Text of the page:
This day in sports: Julie Krone rides into Triple Crown history
Julie Krone rode into thoroughbred racing’s record books on this date in 1993 when she and 13-1 long shot Colonial Affair beat Kissin Kris by 2 1/4 lengths in the Belmont Stakes on a windy, wet day at Elmont, N.Y. Krone became the first female jockey to win a Triple Crown race that day.
“My thoughts went back 15 years when I saw Steve Cauthen win and I said to my mom that I wanted to be a jockey and someday win the Belmont Stakes. Now it has all come true,” Krone said.
Cauthen rode Affirmed to greatness, beating Alydar in the Belmont to win the Triple Crown in 1978.
Krone’s historic day was touched by tragedy when the favorite Prairie Bayou fractured a leg on the backstretch and had to be put down after the race.
The Dodgers had a Friday night fireworks date at Dodger Stadium with the Colorado Rockies while the Angels were scheduled to play the Twins in Minneapolis in the second of a four-game series. Both games were postponed by the COVID-19 pandemic.
Here is a look at memorable games and outstanding sports performances on this date:
1925 — Willie Macfarlane of Scotland beats American Bobby Jones by a stroke in the second playoff round to win the U.S. Open at Worcester Country Club in Worcester, Mass. In the first 18-hole playoff, both Jones and Macfarlane shoot a 75. In the second, Jones fires a 73 to Macfarlane a 72.
1943 — Count Fleet, with Johnny Longden in the saddle, wraps up the Triple Crown with a 25-length romp over Fairy Manhunt in the Belmont Stakes. Count Fleet is such a heavy favorite that he goes off at 1-20 odds, which, in a field of three horses, eliminates wagering on place and show finishes.
1952 — At age 38, “Jersey Joe” Walcott pounds out a 15-round unanimous decision over Ezzard Charles at Municipal Stadium in Philadelphia to retain the world heavyweight title. It is the fourth championship bout between the two popular fighters; Walcott had knocked out Charles nearly a year earlier. The match features Zack Clayton as the first African American to referee a world heavyweight championship fight.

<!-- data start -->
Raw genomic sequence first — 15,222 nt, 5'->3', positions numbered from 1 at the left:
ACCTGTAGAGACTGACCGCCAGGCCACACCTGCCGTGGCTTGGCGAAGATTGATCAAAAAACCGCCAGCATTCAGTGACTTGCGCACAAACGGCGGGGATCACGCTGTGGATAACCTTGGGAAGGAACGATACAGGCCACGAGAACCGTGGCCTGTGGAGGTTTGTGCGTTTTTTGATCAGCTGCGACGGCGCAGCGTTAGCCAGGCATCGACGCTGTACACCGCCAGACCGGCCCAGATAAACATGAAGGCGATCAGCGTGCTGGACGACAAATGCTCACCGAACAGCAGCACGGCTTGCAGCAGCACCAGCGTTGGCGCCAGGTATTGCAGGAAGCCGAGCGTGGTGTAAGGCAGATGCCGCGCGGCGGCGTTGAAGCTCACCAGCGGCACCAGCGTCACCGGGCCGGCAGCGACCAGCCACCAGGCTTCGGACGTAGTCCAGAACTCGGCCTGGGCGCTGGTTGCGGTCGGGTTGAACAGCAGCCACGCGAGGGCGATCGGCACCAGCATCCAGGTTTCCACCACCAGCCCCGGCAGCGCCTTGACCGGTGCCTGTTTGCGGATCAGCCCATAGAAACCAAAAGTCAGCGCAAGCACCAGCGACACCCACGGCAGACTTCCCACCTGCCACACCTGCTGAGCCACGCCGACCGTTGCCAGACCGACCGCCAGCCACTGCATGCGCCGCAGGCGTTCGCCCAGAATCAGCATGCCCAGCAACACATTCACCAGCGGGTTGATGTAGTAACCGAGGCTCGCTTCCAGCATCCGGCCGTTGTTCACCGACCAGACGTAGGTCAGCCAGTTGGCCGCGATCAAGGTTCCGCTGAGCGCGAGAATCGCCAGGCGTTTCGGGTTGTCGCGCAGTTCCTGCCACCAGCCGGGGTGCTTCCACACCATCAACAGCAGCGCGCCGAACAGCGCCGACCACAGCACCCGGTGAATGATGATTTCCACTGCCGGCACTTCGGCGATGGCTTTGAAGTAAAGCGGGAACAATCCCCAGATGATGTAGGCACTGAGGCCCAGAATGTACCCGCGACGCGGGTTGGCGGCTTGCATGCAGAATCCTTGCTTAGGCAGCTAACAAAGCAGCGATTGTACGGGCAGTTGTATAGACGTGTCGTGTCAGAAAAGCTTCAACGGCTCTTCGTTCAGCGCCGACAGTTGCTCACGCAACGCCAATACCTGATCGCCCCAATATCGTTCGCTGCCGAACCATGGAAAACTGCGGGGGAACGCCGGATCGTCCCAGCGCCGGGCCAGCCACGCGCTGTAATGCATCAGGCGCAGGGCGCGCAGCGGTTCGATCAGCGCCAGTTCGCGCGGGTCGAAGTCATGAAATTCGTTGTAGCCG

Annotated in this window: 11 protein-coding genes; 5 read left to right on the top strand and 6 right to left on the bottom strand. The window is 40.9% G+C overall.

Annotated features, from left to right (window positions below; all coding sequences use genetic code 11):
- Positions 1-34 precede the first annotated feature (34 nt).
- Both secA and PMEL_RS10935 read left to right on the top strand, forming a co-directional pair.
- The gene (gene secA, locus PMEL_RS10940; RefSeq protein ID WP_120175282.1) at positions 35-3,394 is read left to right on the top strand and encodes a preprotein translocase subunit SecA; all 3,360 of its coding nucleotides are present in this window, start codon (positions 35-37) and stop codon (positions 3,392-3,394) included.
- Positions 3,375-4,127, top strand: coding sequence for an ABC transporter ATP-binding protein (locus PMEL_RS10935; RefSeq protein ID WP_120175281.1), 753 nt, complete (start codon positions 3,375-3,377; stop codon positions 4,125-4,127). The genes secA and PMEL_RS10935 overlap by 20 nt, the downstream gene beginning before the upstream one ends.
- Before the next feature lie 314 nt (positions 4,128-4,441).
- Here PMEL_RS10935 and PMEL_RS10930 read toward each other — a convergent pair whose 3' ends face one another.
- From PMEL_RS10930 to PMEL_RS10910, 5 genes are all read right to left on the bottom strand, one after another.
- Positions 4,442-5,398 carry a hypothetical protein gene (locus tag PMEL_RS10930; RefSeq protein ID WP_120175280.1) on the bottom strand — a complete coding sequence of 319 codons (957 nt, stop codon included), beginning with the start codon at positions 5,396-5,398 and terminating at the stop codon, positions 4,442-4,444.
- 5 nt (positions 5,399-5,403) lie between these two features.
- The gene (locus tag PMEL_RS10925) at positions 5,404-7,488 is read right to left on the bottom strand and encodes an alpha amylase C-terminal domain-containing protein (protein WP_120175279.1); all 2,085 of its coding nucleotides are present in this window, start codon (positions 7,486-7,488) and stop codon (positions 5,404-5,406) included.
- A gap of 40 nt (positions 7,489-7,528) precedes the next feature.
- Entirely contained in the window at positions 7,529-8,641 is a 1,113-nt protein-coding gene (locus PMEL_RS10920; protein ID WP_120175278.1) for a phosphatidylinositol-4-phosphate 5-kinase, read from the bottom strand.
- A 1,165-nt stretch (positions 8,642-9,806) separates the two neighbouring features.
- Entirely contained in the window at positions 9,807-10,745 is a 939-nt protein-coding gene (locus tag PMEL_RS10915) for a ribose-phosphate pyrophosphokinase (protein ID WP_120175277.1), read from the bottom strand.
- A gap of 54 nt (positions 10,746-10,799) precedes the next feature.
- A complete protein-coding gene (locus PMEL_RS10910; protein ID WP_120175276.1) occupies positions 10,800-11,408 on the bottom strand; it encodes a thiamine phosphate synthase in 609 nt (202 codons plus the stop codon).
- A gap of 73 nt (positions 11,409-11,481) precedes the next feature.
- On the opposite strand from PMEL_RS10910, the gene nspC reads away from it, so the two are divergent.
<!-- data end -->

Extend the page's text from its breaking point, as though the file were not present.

1977 — In a breakthrough series that puts Portland on the NBA map, the Trail Blazers hold off the Philadelphia 76ers 109-107 to win the NBA Finals in six games. Portland is the first team in the 31-year history of the league to take four straight games after losing the first two. The Trail Blazers have 10 players 25-years old or younger, making them the youngest team win an NBA title.
1994 — Beth Daniel’s 20-under 268 at the Oldsmobile Classic at Walnut Hills Country Club in East Lansing, Mich., ties the LPGA record for 72 holes set by Nancy Lopez in the 1985 Henredon Classic. Daniels tops Lisa Kiggens by four shots.
1999 — Charismatic loses his bid to become the 12th winner of the Triple Crown when he fractures his left front cannon bone and sesamoid while running third to Lemon Drop Kid in the Belmont Stakes. Jockey Chris Antley pulls up in front of the grandstand at Belmont Park, which is packed with a New York-racing record crowd of 85,818, and gently holds the injured leg of the big chestnut colt until help arrives.
1999 — Germany’s Steffi Graf disappoints those expecting a changing of the guard in women’s tennis when she wins her sixth French Open singles title and her first Grand Slam championship in almost three years by beating top-ranked Martina Hingis 4-6, 7-5, 6-2. Graf is the first woman in the Open era to beat the top three players in the world at the same tournament. On her way to the final, Graf defeats No. 2 Lindsay Davenport and No. 3 Monica Seles.
2004 — A tiring Smarty Jones, ridden by Canadian jockey Stewart Elliott, loses his Triple Crown bid and his perfect record when Birdstone runs him down in the stretch to win a thrilling Belmont Stakes race. Birdstone, trained by Nick Zito, is a 36-1 long shot ridden by Edgar Prado and returns winning tickets of $74, $14 and $8.60.
2010 — Francesca Schiavone is the first Italian woman to win a Grand Slam title, beating Samantha Stosur of Australia in the French Open final 6-4, 7-6 (2). Schiavone, two weeks away from turning 30, is also the oldest woman to win her first Grand Slam title since Ann Jones did it at Wimbledon in 1969 at 30.
SOURCES: The Times, Associated Press
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